Halyna Kruk is a Ukrainian poet, children’s writer, translator, literary critic and professor of medieval studies at the University of Lviv. She has also been a vice-president of PEN Ukraine.
Olesya Zdorovetska is a performer, composer, curator and educator. She is the founder of the Ukrainian-Irish Cultural Platform.
We are in Rathmines Library to listen to a conversation between these two women and to hear Kruk reading from her work. Poetry Ireland, Literature Ireland and Munster Literature Centre have co-sponsored a chapbook of her poems Some Poems. The poems are printed in three languages: Ukrainian, Irish and English, and they are available free to everyone present. The audience is roughly 50% Irish and 50% Ukrainian. I’ve tried to paraphrase what we heard in the conversation as accurately as possible.
As we come in to the room, news is breaking that more than a hundred rockets have been fired into Ukraine by the Russian army, and that two people have been killed in Poland, near the border. The room crackles with this news, but we settle down to listen. Kruk speaks in Ukrainian and Zdorovetska translates what she says.
Halyna Kruk (HK): Writing, literature and journalism, helps to describe and grasp what is happening in this war. That’s why I do it. But a problem emerges when you express your own experience: it’s hard to explain or translate what you’ve lived through. Living through it is already enough.
The experience of Ukrainians is divided. There is life on the frontline, people dying next to you. That’s one experience. If you’re in a bomb ‘shelter’ (not proper shelters at all) or in a metro station with your children for a month, that’s another experience. People who managed to grab their kids and leave – that’s another experience of living through war. They don’t suffer less. If part of your family stayed, they are in danger, you worry about them. There are different experiences – and collective experience.
(And, for example she is worried about her father who is in hospital in Lviv. He needs oxygen, and there is no electricity.)
Olesya Zdorovetska (OZ): What is your experience of travel, of speaking to people (outside Ukraine) – how is Ukraine perceived & what questions are people asking?
HK: For example, recently I was asked about ‘how suddenly Ukrainian literature has appeared…’ I had to explain that Ukrainian literature has always existed but the Russian narrative is so overwhelming that Ukrainian voices are not heard. One of the biggest issues is (the lack of) translation. Every European university has Slavic Studies but only three have Ukrainian studies
(From the audience: It’s always Russian studies.)
In every city Kruk is asked strange questions, but now there is a chance to talk about Ukrainian arts and culture.
Usually, interest is sparked in Ukrainian literature after a reading. She hopes they can use this opportunity to promote Ukrainian culture more broadly.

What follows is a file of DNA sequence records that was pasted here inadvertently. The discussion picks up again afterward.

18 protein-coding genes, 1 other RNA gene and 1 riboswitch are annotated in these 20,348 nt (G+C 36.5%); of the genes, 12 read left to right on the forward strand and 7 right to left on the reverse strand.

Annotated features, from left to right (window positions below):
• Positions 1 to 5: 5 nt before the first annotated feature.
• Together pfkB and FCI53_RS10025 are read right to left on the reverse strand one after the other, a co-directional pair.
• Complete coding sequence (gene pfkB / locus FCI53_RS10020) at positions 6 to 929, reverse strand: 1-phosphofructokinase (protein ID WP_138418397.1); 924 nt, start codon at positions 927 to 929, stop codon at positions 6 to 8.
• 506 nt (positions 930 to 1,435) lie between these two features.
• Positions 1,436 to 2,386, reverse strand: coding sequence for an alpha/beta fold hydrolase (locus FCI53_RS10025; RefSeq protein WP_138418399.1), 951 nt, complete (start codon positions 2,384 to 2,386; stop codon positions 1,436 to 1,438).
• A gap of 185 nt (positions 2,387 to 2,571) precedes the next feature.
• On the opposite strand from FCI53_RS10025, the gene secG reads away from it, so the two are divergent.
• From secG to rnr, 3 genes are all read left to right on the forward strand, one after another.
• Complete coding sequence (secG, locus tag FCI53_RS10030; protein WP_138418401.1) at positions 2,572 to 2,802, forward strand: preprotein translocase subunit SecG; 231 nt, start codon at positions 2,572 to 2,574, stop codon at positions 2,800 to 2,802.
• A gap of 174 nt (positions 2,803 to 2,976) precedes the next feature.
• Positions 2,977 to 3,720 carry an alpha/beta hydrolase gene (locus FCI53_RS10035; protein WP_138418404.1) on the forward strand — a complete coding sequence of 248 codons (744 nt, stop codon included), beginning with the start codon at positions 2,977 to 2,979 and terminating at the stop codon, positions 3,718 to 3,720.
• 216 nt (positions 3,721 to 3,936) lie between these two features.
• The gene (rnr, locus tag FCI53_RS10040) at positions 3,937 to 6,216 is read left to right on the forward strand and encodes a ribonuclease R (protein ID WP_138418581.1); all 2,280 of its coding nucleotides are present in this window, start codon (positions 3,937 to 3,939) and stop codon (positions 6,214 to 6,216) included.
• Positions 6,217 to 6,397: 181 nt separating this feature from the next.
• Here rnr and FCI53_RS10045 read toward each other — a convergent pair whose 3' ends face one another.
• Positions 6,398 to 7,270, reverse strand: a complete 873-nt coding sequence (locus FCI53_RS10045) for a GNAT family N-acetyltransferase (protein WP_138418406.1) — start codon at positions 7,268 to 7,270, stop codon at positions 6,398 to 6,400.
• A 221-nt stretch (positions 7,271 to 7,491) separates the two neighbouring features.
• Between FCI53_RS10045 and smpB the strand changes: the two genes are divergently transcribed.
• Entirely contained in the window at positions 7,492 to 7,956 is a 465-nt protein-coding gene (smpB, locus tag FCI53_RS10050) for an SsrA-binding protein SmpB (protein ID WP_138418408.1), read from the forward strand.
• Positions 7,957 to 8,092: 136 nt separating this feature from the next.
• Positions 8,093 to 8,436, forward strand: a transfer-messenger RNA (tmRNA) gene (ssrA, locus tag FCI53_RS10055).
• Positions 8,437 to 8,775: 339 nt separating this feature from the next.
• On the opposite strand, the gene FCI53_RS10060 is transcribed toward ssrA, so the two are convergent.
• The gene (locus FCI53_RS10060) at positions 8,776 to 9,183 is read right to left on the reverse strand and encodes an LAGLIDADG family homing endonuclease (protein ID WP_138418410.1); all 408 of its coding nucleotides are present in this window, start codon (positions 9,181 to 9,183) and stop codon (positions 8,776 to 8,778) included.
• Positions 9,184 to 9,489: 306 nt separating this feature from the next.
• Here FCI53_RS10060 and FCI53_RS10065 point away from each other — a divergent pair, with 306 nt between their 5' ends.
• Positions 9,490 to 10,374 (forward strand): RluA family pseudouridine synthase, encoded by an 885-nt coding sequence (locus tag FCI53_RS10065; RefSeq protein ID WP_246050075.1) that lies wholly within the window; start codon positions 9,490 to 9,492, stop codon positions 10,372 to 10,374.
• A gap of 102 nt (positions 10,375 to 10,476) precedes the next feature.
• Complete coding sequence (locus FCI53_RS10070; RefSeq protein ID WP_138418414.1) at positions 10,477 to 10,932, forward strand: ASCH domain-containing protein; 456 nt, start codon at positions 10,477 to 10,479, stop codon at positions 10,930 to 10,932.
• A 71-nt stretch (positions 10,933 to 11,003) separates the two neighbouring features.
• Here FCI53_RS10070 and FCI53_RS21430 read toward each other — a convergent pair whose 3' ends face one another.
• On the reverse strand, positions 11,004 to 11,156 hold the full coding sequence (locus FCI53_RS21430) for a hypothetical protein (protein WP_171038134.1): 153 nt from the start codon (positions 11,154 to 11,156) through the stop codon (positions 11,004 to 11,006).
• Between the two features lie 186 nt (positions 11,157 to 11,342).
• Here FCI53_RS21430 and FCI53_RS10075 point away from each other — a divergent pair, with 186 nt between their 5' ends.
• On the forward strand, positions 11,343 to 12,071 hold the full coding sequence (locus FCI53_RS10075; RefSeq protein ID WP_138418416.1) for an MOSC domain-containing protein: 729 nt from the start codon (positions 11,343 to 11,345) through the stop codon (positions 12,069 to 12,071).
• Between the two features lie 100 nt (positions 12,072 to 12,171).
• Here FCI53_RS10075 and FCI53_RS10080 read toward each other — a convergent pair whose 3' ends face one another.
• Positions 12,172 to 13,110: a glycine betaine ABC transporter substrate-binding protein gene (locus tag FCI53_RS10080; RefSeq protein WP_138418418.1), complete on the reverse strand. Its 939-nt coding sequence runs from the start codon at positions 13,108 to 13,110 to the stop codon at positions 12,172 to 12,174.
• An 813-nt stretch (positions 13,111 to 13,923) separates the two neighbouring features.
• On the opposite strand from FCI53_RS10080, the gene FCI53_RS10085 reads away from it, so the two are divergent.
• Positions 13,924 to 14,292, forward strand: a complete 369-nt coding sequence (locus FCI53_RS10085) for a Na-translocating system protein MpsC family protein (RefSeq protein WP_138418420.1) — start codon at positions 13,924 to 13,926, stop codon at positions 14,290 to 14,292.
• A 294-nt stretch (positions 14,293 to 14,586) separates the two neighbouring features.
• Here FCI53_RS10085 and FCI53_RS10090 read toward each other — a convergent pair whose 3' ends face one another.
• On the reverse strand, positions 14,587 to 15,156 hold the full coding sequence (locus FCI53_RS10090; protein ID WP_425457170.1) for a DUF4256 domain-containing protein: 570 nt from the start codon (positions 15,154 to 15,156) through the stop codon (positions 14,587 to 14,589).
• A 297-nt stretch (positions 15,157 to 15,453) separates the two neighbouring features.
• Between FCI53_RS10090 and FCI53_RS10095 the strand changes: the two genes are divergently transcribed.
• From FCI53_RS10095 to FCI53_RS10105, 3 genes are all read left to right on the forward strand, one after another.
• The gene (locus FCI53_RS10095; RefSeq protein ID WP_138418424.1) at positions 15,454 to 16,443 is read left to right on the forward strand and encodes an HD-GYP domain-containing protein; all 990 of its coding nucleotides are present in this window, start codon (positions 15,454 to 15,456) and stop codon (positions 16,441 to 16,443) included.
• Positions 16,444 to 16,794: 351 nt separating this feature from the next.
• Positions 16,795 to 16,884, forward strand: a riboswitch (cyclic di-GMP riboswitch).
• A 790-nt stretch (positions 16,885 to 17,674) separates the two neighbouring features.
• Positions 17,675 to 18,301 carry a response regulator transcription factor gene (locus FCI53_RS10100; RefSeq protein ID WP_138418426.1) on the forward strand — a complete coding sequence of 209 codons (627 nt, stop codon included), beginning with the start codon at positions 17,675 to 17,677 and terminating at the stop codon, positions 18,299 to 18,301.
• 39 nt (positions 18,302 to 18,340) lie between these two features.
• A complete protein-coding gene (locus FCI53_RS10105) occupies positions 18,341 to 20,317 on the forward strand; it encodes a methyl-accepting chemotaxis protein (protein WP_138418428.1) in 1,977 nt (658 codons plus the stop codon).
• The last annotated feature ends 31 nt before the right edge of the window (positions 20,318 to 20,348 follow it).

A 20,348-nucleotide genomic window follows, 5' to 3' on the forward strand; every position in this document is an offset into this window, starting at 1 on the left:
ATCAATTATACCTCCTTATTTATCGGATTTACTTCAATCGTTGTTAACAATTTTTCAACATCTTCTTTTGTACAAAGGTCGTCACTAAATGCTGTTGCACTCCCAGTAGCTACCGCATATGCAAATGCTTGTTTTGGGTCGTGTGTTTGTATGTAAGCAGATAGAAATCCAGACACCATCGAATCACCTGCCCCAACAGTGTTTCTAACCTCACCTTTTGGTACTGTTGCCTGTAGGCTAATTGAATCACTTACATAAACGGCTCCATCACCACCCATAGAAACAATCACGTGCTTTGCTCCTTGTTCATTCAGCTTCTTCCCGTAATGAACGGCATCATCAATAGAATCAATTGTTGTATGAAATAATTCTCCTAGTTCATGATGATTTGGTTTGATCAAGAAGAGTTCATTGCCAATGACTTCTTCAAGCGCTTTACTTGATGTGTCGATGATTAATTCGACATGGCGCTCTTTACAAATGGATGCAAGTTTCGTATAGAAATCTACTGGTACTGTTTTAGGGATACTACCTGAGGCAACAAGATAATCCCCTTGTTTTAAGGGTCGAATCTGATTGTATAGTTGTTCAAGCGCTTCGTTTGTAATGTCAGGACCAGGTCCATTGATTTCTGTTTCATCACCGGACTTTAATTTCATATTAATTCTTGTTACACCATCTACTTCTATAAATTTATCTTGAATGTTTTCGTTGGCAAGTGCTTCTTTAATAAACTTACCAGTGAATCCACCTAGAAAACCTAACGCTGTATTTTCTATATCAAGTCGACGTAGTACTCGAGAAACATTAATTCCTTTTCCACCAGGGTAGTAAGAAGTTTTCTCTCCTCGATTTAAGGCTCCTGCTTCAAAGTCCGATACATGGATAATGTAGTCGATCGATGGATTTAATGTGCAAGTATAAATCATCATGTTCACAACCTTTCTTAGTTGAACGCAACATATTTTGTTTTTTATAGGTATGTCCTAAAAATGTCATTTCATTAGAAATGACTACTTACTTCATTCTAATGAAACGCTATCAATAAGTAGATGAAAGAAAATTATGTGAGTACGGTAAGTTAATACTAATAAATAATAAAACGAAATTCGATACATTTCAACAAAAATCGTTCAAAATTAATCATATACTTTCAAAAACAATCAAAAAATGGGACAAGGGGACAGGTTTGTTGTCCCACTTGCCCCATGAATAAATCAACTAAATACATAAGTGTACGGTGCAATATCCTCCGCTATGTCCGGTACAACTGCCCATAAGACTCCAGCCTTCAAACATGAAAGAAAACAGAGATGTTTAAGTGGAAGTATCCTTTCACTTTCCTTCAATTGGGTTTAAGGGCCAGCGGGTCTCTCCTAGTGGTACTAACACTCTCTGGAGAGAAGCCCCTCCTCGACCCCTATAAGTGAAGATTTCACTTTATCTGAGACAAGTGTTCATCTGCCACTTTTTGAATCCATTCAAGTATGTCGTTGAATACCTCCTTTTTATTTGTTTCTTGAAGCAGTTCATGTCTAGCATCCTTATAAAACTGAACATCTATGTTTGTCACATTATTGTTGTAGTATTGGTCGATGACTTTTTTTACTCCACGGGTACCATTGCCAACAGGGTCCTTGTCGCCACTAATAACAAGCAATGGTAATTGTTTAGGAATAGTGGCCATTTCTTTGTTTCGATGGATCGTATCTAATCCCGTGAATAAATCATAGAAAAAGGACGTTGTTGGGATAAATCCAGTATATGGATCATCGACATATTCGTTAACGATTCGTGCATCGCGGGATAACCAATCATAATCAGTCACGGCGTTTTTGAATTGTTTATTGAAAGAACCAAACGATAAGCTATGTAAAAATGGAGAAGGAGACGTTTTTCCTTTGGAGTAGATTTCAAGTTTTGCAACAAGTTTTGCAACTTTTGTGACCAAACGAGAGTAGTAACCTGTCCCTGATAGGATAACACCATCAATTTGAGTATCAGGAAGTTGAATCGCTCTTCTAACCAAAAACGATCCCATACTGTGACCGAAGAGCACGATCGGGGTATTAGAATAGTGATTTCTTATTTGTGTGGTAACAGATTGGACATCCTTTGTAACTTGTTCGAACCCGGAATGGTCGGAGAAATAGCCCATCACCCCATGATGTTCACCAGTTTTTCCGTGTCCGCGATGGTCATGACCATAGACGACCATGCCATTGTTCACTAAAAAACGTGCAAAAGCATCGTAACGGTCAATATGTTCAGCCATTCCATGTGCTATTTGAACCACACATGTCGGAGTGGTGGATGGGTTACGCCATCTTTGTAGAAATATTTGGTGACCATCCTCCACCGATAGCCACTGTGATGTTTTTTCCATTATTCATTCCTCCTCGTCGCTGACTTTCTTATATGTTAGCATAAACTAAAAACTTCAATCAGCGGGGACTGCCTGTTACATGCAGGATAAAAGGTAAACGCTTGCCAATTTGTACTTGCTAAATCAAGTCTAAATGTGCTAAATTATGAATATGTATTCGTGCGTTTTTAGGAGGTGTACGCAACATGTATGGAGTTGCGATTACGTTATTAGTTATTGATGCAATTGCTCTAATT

‘It’s hard to talk about culture when there are sudden power cuts, no internet, etc – but people keep working in such conditions in Ukraine.’
‘As an artist I’m upset because this theme of war will last for twenty years and we will have to make sense of it.’
‘I’ll have to rethink how to teach literary history.’
She reads poems which are not in the chapbook, poems that have been written since 24th February. One is written with Europe in the background. ‘Take us in,’ is a refrain. Another, she explains, is called “My Hate Language” but her language, the language of poetry, is actually the language of love. The poem is against hate speech/incitement to hatred.
OZ: (On language): People need to stop saying that current global problems (the cost of living, oil prices) are ‘because of the war in Ukraine.’ Instead, we should say ‘this is because of Russia’.
She adds that, ‘In Ukraine, now, the whole country thinks as one. … If you are Ukrainian, no matter where you are in the world… It’s amazing. There is so much compassion, kindness, common sense out there …’
HK had a very personal experience in Lviv (2014). ‘Millions of people were escaping to safety, mostly women and children. You could see people on trains in their slippers, with kids and animals in their arms. When they arrived at the station, they couldn’t understand why people were giving them tea and sandwiches. They had so much pain and frustration, they couldn’t understand this. That was one of my hardest volunteer experiences, being there, making sandwiches and talking to them. It was hard. There was so much anger. So much fear. My fists clenched. But you have to unclench your fists and make the sandwiches and pour the tea. This experience will stay with me.’